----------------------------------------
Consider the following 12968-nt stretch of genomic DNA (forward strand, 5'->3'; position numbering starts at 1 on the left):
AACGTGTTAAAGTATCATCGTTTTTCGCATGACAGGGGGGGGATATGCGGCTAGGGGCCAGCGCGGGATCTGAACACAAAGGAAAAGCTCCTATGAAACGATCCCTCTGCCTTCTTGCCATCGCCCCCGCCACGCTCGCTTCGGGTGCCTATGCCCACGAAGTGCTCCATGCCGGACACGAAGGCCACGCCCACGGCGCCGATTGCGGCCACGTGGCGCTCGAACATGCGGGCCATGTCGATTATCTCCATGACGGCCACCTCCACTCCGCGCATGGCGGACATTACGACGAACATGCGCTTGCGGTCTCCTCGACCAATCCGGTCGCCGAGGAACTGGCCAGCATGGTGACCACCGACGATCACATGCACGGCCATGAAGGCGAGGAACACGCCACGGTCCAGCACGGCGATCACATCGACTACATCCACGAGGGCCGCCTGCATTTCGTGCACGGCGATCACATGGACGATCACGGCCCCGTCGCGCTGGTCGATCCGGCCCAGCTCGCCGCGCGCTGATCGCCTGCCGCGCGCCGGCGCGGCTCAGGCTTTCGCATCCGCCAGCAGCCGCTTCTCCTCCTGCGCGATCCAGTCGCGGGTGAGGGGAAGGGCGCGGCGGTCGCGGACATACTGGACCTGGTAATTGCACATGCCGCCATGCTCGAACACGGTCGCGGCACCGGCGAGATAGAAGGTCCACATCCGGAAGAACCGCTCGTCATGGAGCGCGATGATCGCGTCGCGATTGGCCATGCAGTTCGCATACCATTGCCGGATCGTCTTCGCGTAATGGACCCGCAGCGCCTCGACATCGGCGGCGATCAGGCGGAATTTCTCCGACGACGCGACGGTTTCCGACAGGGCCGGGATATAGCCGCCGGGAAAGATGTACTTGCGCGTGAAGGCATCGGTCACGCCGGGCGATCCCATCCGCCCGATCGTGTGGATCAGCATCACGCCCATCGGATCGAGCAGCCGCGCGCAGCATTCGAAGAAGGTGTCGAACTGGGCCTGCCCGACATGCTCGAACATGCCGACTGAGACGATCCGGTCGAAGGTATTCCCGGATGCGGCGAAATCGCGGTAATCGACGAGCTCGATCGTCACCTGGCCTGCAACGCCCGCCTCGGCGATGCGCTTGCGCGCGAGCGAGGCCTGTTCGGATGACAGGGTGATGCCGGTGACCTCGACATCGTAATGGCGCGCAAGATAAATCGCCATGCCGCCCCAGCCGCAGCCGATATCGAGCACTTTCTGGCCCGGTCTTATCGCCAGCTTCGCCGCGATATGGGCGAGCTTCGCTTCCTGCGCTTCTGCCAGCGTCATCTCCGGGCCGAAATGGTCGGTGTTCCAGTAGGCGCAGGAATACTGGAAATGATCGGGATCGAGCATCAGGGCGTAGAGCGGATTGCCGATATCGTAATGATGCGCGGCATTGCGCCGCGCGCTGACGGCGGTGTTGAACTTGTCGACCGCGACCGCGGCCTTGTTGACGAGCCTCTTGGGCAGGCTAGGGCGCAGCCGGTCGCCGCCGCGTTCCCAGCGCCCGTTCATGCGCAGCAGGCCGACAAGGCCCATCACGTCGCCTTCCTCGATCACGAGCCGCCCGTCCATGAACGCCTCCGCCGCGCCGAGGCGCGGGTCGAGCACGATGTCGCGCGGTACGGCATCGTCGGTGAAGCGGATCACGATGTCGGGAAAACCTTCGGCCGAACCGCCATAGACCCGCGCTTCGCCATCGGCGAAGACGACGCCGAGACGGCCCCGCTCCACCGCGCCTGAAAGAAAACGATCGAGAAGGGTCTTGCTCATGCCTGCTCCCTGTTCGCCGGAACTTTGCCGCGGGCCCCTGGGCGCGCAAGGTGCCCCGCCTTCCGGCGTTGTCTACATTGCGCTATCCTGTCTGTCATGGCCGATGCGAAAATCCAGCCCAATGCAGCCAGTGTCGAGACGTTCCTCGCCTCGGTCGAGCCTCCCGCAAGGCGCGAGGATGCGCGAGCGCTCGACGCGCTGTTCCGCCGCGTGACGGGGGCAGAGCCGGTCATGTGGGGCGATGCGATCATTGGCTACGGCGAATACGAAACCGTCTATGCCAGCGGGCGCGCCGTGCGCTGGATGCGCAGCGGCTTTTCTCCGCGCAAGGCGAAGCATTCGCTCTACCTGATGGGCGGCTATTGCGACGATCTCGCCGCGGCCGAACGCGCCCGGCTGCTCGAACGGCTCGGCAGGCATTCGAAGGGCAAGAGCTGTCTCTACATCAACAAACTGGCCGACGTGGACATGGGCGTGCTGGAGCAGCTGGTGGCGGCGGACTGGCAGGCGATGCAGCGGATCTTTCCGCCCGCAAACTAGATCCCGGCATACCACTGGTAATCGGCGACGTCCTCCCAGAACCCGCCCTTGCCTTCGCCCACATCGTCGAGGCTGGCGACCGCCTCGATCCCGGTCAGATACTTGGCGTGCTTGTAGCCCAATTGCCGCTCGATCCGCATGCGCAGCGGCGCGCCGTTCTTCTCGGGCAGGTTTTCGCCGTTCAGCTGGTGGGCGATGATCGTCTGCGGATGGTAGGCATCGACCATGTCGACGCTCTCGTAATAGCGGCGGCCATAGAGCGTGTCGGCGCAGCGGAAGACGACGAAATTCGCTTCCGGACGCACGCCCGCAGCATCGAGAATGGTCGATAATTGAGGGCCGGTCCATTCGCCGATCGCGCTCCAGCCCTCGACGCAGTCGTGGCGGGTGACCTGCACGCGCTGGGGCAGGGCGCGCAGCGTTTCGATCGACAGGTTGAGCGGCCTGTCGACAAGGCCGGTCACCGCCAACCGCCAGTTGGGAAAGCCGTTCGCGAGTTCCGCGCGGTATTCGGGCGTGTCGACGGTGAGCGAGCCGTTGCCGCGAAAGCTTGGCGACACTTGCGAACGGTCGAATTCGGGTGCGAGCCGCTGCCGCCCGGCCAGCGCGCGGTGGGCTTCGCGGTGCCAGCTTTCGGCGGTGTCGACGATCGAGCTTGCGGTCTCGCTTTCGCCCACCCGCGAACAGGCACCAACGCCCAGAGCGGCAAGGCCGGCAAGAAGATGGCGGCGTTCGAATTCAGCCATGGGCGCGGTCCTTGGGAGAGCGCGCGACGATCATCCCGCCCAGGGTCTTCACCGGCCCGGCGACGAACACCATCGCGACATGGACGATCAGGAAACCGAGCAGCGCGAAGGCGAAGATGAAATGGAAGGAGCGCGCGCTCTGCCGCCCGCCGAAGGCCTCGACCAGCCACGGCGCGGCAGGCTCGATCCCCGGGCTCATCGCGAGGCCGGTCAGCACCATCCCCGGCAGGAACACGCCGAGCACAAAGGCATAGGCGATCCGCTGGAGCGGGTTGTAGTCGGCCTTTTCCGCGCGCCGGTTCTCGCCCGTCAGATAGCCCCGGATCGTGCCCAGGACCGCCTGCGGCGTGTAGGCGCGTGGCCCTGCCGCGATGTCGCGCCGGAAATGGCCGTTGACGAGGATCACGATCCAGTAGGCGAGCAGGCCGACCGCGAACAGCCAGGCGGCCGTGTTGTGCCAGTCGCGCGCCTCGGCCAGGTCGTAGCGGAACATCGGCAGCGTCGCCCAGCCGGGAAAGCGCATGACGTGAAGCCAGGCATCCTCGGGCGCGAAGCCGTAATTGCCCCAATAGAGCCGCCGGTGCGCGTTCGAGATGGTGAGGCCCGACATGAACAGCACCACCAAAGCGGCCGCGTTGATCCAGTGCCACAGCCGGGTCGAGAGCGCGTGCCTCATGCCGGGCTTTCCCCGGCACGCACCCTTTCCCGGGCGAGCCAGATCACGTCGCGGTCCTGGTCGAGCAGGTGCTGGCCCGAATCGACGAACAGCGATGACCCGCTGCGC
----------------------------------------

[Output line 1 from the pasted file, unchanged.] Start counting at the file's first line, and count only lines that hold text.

Consider the following 12968-nt stretch of genomic DNA (forward strand, 5'->3'; position numbering starts at 1 on the left):